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dc.contributor.authorAtwater, Mark A.
dc.date.accessioned2010-02-09T21:29:08Z
dc.date.available2010-02-09T21:29:08Z
dc.date.issued2010-02-09T21:29:08Z
dc.date.submittedDecember 2009
dc.identifier.urihttp://hdl.handle.net/1928/10317
dc.description.abstractIt has been demonstrated that palladium can be an exceptional catalyst toward the deposition of solid carbon from ethylene in two distinct forms: nanofibers and thin films. Four forms of palladium were tested: sputtered film, foil, sub-micron powder, and nanopowder. The deposition of carbon can be achieved by a very simple method. In this method ethylene and oxygen or hydrogen are flowed through a single-zone, horizontal tube furnace at atmospheric pressure and temperatures typically from 550-700°C. The addition of a secondary gas such as oxygen or hydrogen is vital in driving the deposition. Although both gases improve deposition, the manner in which they do differs. Ethylene-oxygen mixtures are preferred at lower temperatures (i.e. 550°C) than ethylene-hydrogen mixtures (i.e. 700°C). Pd sub-micron was the most prolific form of palladium at producing solid carbon in a combustion environment, whereas nanopowder was in ethylene-hydrogen mixtures. Palladium, of any form, did not catalyze appreciable carbon deposition at any temperature in ethylene alone. These findings suggest that radical species may be imperative to inciting carbon deposition. Independent of the previous finding, it is suggested different mechanisms of growth exist for fibers and thin films. This difference in mechanism is attributed to carbon acting to self-catalyze further deposition. The resulting carbon deposition rate and morphology were found to be a function of temperature, position in the reactor, duration of the reaction, gaseous environment, and form of palladium. These factors were all interconnected, and had to be considered collectively to predict the efficacy of the reaction toward solid carbon production. Crystallinity was found to increase with temperature, and ethylene-hydrogen mixtures produced more crystalline structures than were formed in a combustion environment, however the carbon produced under any conditions tested here was never fully graphitic, and instead was turbostratic or nearly amorphous. Based on the findings of the general catalysis study, the promise of application for the carbon nanofibers was anticipated and demonstrated through the formation of fibrous carbon foams. These foams can be generated using a small quantity of palladium (<5% carbon output by mass), and both the macro- and microscale properties will define the overall properties, and therefore the projected use. These fibrous carbon foams can be combined with other materials to form composites which can be integrated during the formation of the foam. Because the foam process does not require high temperatures, a variety of materials with low melting temperatures can be safely incorporated. Also discussed is the potential of carbon nanofibers as an improved method of polymer reinforcement by tailoring morphology through reaction parameters.en_US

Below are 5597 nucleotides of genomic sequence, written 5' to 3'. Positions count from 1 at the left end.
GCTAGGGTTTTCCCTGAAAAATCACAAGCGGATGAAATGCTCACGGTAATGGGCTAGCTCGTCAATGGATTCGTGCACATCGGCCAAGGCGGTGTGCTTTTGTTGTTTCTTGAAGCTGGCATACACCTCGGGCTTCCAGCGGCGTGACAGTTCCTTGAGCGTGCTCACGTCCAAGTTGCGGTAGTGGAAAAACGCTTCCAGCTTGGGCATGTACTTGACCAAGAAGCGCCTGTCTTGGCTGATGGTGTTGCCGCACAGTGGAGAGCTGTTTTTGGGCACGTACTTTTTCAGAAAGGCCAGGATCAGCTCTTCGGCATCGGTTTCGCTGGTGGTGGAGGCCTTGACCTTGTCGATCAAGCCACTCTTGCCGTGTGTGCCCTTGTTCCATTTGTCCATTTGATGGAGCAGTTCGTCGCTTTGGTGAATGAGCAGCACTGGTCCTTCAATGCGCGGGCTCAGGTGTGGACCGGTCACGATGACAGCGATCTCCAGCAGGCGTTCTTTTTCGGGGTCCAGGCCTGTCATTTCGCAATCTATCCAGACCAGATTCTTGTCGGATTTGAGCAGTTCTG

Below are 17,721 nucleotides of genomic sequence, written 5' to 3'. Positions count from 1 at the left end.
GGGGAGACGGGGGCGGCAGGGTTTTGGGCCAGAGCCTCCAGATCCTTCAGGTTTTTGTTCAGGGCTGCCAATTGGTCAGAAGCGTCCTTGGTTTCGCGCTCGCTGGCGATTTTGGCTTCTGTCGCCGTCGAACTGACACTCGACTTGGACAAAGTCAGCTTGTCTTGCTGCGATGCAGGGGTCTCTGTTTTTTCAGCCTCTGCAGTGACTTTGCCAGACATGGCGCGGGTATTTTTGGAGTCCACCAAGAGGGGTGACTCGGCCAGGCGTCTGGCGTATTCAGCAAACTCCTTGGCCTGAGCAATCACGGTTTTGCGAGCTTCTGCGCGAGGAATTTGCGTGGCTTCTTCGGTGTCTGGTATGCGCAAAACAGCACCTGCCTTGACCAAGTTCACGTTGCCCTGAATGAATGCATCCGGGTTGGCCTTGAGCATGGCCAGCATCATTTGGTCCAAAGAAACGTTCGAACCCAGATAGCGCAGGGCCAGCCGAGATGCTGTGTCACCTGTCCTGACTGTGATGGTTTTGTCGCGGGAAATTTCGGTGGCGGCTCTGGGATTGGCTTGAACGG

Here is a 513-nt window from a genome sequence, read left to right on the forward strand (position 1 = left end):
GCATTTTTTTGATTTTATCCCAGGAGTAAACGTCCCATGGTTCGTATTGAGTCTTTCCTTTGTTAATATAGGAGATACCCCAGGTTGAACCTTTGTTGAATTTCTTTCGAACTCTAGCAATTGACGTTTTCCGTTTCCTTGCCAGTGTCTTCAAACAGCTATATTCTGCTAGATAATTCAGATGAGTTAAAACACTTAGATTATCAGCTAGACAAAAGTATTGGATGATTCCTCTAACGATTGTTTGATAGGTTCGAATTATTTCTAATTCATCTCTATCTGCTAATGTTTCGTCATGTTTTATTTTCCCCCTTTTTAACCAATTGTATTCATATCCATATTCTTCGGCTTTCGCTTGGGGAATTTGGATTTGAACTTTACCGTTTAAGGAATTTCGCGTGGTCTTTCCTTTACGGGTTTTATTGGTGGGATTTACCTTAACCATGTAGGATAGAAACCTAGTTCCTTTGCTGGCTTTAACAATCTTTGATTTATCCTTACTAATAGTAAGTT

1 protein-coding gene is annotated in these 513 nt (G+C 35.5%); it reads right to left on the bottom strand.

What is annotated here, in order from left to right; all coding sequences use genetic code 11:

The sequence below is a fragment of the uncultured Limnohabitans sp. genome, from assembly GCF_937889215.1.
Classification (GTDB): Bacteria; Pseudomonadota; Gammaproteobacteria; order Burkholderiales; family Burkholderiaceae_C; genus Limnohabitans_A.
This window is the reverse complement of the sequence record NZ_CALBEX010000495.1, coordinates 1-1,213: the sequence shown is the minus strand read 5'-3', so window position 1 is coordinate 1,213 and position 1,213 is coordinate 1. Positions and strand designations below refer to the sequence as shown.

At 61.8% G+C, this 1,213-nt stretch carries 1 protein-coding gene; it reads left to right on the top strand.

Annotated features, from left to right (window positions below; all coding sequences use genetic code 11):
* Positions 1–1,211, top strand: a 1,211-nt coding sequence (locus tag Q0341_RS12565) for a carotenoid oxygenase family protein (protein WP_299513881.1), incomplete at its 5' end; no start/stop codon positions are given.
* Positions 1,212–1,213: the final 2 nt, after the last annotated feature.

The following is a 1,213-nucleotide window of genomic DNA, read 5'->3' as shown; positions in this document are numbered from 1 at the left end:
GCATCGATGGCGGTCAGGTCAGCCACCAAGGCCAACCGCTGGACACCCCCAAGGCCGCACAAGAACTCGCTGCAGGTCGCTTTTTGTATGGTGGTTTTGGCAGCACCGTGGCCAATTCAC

dc.description.sponsorshipNational Aeronautics and Space Administration Space Grant Consortiumen_US
dc.language.isoen_USen_US
dc.subjectcarbonen_US
dc.subjectnanofiberen_US
dc.subjectpalladiumen_US
dc.subjectethyleneen_US
dc.subject.lcshCarbon--Synthesis.
dc.subject.lcshPalladium catalysts.
dc.subject.lcshEthylene.
dc.subject.lcshCarbon fibers.
dc.subject.lcshNanofibers.
dc.subject.lcshThin films.
dc.titleThe formation of carbon nanofibers and thin films from the catalytic decomposition of ethylene by palladiumen_US
dc.typeThesisen_US
dc.description.degreeMechanical Engineeringen_US
dc.description.levelMastersen_US
dc.description.departmentUniversity of New Mexico. Dept. of Mechanical Engineeringen_US
dc.description.advisorLeseman, Zayd
dc.description.committee-memberLuhrs, Claudia
dc.description.committee-memberPhillips, Jonathan


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